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Cross-dressers bill in Calif. called ‘intolerant & dangerous’


SACRAMENTO, Calif. (BP)–Christian bookstores and other businesses in California could be required to hire “transsexuals” and “cross-dressers” — for example, men wearing dresses — if legislation that passed the California State Assembly April 21 becomes law.

The bill, which would outlaw employment and housing discrimination against “transsexuals” and “cross-dressers,” passed the California Assembly 42-34. It now moves on to the state Senate, where it must pass in order to make it to the desk of California Gov. Gray Davis, who has yet to take a public position on the bill.

The new legislation would allow an employer to enforce “reasonable” dress codes, as long as those rules allow the employee “to appear or dress consistently with” his or her “gender identity.” California law already prohibits discrimination based on “sexual orientation.” The new bill would protect those who are undergoing sex-change operations — known as “transsexuals” — as well as men who wear women’s clothes, and vice versa.

The bill would exempt businesses with fewer than five employees. Employers and landlords who discriminate could face fines up to $150,000.

Democrats provided all of the “yes” votes, while most of the “no” votes came from Republicans.

“This is a very intolerant and dangerous bill,” said Randy Thomasson, founder and executive director of the Campaign for California Families. “… It’s outrageous that this bill was even introduced. But it’s understandable when you realize that the emerging faith of the Democratic Party is entirely in favor of the homosexual and transsexual agenda.”


Similar legislation has passed twice before in the assembly, but was stalled in the Senate when Davis became “nervous about this bill arriving on his desk,” Thomasson told Baptist Press.

“The bill actually claims that what is unnatural is natural,” he said. “Traditionally, civil rights are based on immutable characteristics — things you can’t change, like skin color. Now to place obviously changeable things [alongside race] … makes a mockery of everything that Martin Luther King marched for.”

The bill can be defeated, Thomasson said, if “people of faith” get involved by pressuring their state senator and the governor. Thomasson’s organization is out front in the “Recall Gray Davis” campaign, a grassroots effort that is attempting to gain approximately 1 million signatures by Aug. 29 to remove the California governor. If they reach their goal, a special election would be held and voters would vote up or down on Davis. They had fewer than 100,000 signatures in late April, although the backing of U.S. Representative Darrell Issa gave supporters hope.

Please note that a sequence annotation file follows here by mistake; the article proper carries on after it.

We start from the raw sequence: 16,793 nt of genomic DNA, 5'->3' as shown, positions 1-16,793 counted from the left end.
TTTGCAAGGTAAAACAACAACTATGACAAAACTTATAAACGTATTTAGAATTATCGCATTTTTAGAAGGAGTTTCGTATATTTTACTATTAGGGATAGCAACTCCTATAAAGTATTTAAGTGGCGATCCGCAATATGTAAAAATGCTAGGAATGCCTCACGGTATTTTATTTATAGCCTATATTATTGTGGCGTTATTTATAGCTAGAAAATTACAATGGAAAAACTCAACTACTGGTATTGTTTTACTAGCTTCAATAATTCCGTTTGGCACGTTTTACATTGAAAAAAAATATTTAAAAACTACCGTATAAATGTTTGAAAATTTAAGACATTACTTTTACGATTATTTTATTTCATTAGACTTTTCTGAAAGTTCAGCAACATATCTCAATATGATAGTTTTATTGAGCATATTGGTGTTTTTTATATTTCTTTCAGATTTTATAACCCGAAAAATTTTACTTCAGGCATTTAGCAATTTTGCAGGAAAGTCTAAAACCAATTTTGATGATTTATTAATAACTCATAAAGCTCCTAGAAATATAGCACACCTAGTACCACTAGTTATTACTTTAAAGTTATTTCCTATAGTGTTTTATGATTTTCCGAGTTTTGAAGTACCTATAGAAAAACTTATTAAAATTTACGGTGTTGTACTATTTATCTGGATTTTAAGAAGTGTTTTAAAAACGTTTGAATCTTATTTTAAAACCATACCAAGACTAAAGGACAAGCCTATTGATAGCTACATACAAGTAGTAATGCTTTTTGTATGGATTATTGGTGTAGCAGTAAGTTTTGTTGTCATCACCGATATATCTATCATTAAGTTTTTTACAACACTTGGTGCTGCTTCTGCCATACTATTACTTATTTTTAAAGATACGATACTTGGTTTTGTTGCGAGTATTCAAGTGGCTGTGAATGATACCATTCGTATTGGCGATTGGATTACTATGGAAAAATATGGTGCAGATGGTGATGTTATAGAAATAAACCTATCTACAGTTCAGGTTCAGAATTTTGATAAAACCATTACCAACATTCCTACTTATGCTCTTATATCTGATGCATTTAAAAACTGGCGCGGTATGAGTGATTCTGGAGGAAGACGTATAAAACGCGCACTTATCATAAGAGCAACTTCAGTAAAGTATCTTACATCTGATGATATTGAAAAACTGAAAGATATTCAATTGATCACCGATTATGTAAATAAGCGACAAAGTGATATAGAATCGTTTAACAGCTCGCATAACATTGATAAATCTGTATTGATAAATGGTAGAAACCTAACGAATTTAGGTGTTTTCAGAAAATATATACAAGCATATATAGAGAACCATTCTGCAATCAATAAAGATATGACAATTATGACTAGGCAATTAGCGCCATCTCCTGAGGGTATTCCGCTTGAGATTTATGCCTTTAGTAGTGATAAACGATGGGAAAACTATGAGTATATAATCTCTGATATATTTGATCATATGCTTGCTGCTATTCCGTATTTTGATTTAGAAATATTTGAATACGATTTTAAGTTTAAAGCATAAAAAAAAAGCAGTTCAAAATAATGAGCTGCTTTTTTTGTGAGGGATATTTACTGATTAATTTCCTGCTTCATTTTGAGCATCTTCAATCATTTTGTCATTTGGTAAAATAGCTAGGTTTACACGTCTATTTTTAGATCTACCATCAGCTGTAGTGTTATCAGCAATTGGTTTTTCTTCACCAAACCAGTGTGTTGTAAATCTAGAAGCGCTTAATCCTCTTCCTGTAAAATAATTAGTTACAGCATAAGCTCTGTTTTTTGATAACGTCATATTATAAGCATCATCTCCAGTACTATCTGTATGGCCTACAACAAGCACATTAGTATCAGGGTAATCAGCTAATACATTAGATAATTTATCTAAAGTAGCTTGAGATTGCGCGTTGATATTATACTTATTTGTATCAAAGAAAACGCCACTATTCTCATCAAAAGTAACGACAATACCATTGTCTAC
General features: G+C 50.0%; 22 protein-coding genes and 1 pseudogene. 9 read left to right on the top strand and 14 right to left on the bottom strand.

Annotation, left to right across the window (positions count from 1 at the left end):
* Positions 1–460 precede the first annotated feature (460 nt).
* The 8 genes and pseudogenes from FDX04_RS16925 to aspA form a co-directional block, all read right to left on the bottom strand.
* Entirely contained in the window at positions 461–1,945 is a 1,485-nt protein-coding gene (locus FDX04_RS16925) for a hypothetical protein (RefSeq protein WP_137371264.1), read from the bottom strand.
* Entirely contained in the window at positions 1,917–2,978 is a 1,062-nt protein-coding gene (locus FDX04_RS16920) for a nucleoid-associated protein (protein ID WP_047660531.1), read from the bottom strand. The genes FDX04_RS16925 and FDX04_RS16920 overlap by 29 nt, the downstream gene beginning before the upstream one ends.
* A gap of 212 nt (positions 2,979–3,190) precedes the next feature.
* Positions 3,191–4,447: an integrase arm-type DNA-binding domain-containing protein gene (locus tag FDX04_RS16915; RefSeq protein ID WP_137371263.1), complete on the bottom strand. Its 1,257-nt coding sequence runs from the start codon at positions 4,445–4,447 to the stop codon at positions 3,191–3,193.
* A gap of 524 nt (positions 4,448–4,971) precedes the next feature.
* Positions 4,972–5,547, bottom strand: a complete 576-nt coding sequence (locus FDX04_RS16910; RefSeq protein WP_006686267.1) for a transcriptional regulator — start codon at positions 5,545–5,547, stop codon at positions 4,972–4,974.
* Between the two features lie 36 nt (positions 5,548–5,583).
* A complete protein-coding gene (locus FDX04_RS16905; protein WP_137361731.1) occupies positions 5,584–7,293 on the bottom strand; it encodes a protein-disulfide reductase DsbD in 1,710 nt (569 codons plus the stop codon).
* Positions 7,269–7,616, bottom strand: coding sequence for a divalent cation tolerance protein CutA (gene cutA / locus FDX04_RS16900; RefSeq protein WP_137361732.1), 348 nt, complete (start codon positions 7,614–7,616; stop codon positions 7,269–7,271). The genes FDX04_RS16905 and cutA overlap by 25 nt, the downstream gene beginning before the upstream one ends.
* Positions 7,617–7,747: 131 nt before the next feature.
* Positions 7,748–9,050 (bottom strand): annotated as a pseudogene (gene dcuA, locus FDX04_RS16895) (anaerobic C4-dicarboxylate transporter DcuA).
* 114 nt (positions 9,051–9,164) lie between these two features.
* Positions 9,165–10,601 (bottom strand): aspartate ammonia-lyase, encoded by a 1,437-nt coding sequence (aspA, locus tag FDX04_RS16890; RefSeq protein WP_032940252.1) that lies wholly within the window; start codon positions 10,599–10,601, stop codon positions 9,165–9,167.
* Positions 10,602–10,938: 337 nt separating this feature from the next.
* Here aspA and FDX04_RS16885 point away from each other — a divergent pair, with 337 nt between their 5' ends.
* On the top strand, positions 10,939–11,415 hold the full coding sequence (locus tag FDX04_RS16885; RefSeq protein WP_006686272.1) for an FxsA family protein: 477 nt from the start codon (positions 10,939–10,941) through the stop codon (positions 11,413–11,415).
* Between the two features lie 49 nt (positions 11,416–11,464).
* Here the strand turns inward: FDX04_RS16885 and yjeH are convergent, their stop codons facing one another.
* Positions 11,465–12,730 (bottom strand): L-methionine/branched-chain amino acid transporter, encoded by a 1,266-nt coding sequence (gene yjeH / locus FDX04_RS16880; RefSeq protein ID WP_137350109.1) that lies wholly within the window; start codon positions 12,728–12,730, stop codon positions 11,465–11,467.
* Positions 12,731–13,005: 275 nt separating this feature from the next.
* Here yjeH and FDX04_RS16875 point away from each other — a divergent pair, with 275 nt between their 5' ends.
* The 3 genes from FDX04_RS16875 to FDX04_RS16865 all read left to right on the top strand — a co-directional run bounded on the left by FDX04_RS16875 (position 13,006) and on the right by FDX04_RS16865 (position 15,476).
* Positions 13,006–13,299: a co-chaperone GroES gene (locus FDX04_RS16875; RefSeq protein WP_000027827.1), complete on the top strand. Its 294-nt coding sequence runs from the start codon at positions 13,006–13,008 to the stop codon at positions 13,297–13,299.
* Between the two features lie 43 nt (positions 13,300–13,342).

“People need to get involved,” Thomasson said of defeating the legislation.

Assemblyman Mark Leno of San Francisco is the bill’s sponsor.

The San Francisco Chronicle quoted Leno as saying, “I cannot imagine anything more fundamental to liberty and freedom than being allowed to peacefully go about one’s day, to get up in the morning, get dressed, go to work and come home to one’s family without harassment, without discrimination and without intimidation.”

The bill is about fairness, assemblyman Darrell Steinberg argued.

“It’s about judging people by the content of their character, not by external or immutable characteristics,” he said, according to The Sacramento Bee.

But other assembly members said the bill would infringe on citizens’ religious liberties.

“If I have a Christian bookstore, how could I possibly follow this law?” assemblyman Dennis Mountjoy asked during debate, according to WorldNetDaily.com. “How could I possibly have an employee that’s here today in a dress, tomorrow may come in a suit, and then stay in a dress? How can I possibly employ this employee and still have the Christian bookstore and live by my faith?”

Some agreed with Mountjoy.

“I believe that religious liberty is the most important liberty,” assemblyman Ray Haynes said, according to the Chronicle, “because you are messing with people’s perceptions of their souls and the afterlife.”

Another assembly member called the bill “kooky.”

“We do some real kooky things out here. Really weird stuff,” assemblyman Jay LaSuer said in the Chronicle story. “As a kid, I even heard about California, how kooky we were. But this, my friends, is making it even worse for business. Let’s not forget what message this sends to the rest of the nation but also our kids.”

The bill is AB 196.